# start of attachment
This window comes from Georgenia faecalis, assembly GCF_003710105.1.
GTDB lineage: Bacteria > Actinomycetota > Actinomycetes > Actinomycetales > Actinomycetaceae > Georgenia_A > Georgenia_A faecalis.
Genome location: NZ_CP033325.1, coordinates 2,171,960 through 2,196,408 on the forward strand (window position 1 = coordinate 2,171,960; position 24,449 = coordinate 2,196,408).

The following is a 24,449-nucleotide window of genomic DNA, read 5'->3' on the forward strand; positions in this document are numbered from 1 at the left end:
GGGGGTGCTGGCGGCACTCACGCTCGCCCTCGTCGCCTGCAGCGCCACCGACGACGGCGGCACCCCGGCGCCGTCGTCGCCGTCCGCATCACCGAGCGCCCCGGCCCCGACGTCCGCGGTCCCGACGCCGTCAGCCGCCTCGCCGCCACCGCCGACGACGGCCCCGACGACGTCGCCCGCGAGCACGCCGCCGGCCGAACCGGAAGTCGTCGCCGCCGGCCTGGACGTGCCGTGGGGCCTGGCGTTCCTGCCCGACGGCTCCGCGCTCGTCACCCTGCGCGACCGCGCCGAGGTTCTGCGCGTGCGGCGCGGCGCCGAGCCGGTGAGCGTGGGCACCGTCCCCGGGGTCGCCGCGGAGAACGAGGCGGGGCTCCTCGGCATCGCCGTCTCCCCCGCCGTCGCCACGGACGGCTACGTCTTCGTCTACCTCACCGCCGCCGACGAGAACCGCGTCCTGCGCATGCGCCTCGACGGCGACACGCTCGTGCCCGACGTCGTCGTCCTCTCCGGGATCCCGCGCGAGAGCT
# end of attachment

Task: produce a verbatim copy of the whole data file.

This window comes from Georgenia faecalis, assembly GCF_003710105.1.
GTDB lineage: Bacteria > Actinomycetota > Actinomycetes > Actinomycetales > Actinomycetaceae > Georgenia_A > Georgenia_A faecalis.
Genome location: NZ_CP033325.1, coordinates 2,171,960 through 2,196,408 on the forward strand (window position 1 = coordinate 2,171,960; position 24,449 = coordinate 2,196,408).

The following is a 24,449-nucleotide window of genomic DNA, read 5'->3' on the forward strand; positions in this document are numbered from 1 at the left end:
GGGGGTGCTGGCGGCACTCACGCTCGCCCTCGTCGCCTGCAGCGCCACCGACGACGGCGGCACCCCGGCGCCGTCGTCGCCGTCCGCATCACCGAGCGCCCCGGCCCCGACGTCCGCGGTCCCGACGCCGTCAGCCGCCTCGCCGCCACCGCCGACGACGGCCCCGACGACGTCGCCCGCGAGCACGCCGCCGGCCGAACCGGAAGTCGTCGCCGCCGGCCTGGACGTGCCGTGGGGCCTGGCGTTCCTGCCCGACGGCTCCGCGCTCGTCACCCTGCGCGACCGCGCCGAGGTTCTGCGCGTGCGGCGCGGCGCCGAGCCGGTGAGCGTGGGCACCGTCCCCGGGGTCGCCGCGGAGAACGAGGCGGGGCTCCTCGGCATCGCCGTCTCCCCCGCCGTCGCCACGGACGGCTACGTCTTCGTCTACCTCACCGCCGCCGACGAGAACCGCGTCCTGCGCATGCGCCTCGACGGCGACACGCTCGTGCCCGACGTCGTCGTCCTCTCCGGGATCCCGCGCGAGAGCT